The Alexandria Military court sentenced eight defendants to death Sunday, and referred their papers to the Grand Mufti on charges of planning to “assassinate military figures, and committing acts of sabotage.”
While the mufti’s referral is necessary for the approval of a death sentence under the Egyptian legal system, this decision can still be appealed.
The court alleges that the eight defendants belong to the “specialized intelligence committee”, a putative tactical militant arm of the now-banned Muslim Brotherhood.
Of the eight defendants, two were convicted in absentia.
The eight defends were sentenced as part of a larger trial wherein 28 defendants are charged with planning to assassinate army personnel, sabotaging electrical and communication infrastructure, and operating under the auspices of the international direction of the Muslim Brotherhood, according to the prosecution.
The court will decide the fate of the remaining defendants on 13 March.
Egyptian state-media reported that the military prosecution had charged the defendants with having received training from a terrorist organisation. The prosecution purports that the defendants received training from terrorist organisations in Syria in how to conduct “ assassinations, kidnappings and the manufacture of explosive charges.”
Sohaib Saad, 22, was one of the defendants sentenced Sunday. Saad was reported missing in June 2015, but appeared in a video published online by the Ministry of Defence a month after his disappearance, claiming to show the individuals confirming their membership in a terrorist network and claiming responsibility for attacks on state facilities and personnel.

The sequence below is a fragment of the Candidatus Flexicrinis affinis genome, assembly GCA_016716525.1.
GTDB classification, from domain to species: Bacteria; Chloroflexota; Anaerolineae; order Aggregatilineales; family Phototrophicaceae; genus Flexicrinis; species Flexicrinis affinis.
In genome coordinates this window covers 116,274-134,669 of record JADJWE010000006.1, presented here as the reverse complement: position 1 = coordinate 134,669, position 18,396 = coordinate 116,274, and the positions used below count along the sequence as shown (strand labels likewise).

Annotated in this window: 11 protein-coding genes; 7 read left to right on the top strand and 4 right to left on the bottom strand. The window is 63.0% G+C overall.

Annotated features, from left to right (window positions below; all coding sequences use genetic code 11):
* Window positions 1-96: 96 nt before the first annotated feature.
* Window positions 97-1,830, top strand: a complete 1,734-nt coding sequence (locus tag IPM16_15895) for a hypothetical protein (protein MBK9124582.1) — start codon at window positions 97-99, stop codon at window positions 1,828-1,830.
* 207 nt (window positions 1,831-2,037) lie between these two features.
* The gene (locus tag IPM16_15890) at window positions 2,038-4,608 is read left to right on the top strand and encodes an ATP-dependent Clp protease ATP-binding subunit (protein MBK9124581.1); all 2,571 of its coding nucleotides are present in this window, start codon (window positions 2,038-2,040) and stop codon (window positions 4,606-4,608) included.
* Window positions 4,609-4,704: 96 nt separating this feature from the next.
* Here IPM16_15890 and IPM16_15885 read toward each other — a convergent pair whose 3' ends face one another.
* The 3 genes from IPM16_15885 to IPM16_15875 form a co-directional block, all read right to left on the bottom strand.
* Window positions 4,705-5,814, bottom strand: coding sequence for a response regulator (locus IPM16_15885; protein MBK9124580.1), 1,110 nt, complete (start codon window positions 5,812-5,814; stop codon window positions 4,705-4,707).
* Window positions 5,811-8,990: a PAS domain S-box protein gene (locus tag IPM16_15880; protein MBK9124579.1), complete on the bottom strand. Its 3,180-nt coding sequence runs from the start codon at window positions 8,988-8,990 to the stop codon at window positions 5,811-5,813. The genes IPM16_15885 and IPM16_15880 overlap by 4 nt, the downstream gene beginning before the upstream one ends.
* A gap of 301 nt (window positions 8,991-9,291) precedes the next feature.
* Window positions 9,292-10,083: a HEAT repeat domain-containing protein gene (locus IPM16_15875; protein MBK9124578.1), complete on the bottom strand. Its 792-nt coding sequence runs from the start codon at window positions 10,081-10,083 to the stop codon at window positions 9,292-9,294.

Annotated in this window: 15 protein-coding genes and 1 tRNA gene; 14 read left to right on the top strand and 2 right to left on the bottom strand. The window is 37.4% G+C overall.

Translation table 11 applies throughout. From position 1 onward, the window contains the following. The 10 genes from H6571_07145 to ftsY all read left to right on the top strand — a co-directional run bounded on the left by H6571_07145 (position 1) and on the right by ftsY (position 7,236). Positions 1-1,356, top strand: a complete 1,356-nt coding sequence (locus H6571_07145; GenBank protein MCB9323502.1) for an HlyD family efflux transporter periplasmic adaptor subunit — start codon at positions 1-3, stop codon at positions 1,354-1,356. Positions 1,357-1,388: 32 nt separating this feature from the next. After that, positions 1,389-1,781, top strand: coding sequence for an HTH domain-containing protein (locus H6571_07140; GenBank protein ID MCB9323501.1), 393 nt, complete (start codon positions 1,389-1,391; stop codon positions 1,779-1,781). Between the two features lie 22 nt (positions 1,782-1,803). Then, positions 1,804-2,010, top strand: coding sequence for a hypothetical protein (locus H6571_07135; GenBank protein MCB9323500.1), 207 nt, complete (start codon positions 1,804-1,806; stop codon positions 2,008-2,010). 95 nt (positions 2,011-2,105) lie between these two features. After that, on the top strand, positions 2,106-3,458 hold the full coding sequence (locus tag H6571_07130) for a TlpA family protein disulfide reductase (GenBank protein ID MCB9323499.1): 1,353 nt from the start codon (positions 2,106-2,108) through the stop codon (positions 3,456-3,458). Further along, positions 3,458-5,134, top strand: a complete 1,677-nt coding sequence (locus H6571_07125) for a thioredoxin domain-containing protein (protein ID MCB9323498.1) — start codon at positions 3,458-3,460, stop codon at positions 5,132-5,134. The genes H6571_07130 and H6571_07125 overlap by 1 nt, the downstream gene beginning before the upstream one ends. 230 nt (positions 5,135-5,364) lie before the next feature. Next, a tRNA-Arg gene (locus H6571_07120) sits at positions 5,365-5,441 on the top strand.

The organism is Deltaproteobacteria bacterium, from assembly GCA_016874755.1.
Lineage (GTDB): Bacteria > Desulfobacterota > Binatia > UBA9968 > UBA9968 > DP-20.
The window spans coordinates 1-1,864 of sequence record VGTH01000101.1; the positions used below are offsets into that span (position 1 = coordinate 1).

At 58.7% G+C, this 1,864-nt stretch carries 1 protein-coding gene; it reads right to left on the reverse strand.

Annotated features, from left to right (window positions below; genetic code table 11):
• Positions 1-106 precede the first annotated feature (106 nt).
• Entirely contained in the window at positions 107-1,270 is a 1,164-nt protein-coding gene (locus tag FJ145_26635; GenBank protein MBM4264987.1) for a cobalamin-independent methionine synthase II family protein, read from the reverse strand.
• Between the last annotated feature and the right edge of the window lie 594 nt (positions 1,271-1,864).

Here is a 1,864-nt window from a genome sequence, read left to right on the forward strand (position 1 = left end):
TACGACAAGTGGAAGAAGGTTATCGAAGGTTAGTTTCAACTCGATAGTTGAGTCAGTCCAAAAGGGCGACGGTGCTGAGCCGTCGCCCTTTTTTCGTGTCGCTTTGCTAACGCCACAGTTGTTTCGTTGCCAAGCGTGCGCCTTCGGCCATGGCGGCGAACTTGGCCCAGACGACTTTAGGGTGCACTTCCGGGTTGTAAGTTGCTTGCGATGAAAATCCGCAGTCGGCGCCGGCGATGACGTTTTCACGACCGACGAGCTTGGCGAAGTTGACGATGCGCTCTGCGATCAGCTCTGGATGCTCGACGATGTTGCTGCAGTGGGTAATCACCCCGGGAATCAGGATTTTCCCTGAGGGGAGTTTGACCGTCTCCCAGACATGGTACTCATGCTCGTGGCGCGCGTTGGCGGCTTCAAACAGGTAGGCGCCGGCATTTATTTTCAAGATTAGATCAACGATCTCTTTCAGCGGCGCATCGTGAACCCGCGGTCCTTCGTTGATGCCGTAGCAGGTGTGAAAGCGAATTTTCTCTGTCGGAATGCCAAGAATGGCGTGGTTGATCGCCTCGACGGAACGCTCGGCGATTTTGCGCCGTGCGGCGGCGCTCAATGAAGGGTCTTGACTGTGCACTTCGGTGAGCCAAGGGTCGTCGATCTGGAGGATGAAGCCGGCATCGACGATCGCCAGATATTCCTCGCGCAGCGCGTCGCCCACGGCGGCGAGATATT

In the video, Saad confesses to purchasing a weapon that then was given to another member to assassinate a police officer involved in the dispersal of the Rabaa Al-Adaweya sit-in in August 2013.
Saad is also one of five facing trial in the Al Jazeera case—also called the ‘Marriot cell’—charged with conspiring with journalists from the Qatari media network. The defendants maintain they have no relationship with anyone from the outlet.
Several activists have declared their solidarity with Saad, one of many civilians subjected to military courts. Activists have claimed that the defendants were coerced to confess to the charges.
The Egyptian state’s practice of prosecuting civilians in military courts has been widely criticised by human rights advocates, especially after the state began to increasingly target university students.
Since last October, 184 students have been referred to military trial, according to a survey undertaken by the Egyptian Commission for Rights and Freedoms (ECRF). Since the approval of the Anti-Terrorism decree in October 2014, the number of civilians referred to military trials is estimated to have exceeded 2,000, according to a member of the No to Military Trials independent movement.
The most notorious military trial is that of the Arab Sharkas Cell, in which the defendants were accused of killing soldiers during a military raid in the village of Arab Sharkas in March 2014. Despite a lack of evidence, the six men were sentenced to death and were executed last May, according to Human Rights Watch.